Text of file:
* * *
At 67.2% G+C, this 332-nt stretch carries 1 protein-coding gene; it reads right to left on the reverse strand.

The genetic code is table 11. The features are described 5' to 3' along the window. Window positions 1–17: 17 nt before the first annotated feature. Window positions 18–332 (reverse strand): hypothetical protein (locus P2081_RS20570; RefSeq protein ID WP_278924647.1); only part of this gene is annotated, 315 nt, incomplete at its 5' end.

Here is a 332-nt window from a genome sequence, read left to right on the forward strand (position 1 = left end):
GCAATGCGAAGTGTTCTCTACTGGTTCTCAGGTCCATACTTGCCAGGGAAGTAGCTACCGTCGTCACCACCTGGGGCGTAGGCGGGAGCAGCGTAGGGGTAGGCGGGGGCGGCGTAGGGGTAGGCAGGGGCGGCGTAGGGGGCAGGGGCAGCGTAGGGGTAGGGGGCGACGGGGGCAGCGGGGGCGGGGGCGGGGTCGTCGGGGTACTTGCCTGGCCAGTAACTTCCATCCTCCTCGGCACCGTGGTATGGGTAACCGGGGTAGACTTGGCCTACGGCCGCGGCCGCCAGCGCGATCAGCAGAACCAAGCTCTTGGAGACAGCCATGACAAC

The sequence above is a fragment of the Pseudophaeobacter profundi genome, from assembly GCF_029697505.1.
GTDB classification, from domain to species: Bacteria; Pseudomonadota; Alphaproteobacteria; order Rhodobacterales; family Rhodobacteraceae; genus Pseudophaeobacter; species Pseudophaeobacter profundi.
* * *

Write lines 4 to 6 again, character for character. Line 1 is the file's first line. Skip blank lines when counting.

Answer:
GCAATGCGAAGTGTTCTCTACTGGTTCTCAGGTCCATACTTGCCAGGGAAGTAGCTACCGTCGTCACCACCTGGGGCGTAGGCGGGAGCAGCGTAGGGGTAGGCGGGGGCGGCGTAGGGGTAGGCAGGGGCGGCGTAGGGGGCAGGGGCAGCGTAGGGGTAGGGGGCGACGGGGGCAGCGGGGGCGGGGGCGGGGTCGTCGGGGTACTTGCCTGGCCAGTAACTTCCATCCTCCTCGGCACCGTGGTATGGGTAACCGGGGTAGACTTGGCCTACGGCCGCGGCCGCCAGCGCGATCAGCAGAACCAAGCTCTTGGAGACAGCCATGACAAC

The sequence above is a fragment of the Pseudophaeobacter profundi genome, from assembly GCF_029697505.1.
GTDB classification, from domain to species: Bacteria; Pseudomonadota; Alphaproteobacteria; order Rhodobacterales; family Rhodobacteraceae; genus Pseudophaeobacter; species Pseudophaeobacter profundi.